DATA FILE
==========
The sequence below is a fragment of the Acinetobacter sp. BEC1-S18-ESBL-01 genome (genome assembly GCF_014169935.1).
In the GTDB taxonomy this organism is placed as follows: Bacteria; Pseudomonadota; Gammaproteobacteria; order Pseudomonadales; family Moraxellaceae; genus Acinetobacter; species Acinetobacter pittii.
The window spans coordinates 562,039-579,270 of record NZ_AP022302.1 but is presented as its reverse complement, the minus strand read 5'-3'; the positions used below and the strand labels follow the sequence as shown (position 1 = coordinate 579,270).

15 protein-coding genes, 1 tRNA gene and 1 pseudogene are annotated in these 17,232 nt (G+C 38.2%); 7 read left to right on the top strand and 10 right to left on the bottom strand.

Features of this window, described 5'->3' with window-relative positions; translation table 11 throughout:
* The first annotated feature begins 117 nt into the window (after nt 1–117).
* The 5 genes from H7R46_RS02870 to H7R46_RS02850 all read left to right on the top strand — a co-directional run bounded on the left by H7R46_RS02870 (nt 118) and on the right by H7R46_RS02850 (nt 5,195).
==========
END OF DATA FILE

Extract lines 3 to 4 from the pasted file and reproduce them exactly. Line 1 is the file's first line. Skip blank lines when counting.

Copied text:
The window spans coordinates 562,039-579,270 of record NZ_AP022302.1 but is presented as its reverse complement, the minus strand read 5'-3'; the positions used below and the strand labels follow the sequence as shown (position 1 = coordinate 579,270).

15 protein-coding genes, 1 tRNA gene and 1 pseudogene are annotated in these 17,232 nt (G+C 38.2%); 7 read left to right on the top strand and 10 right to left on the bottom strand.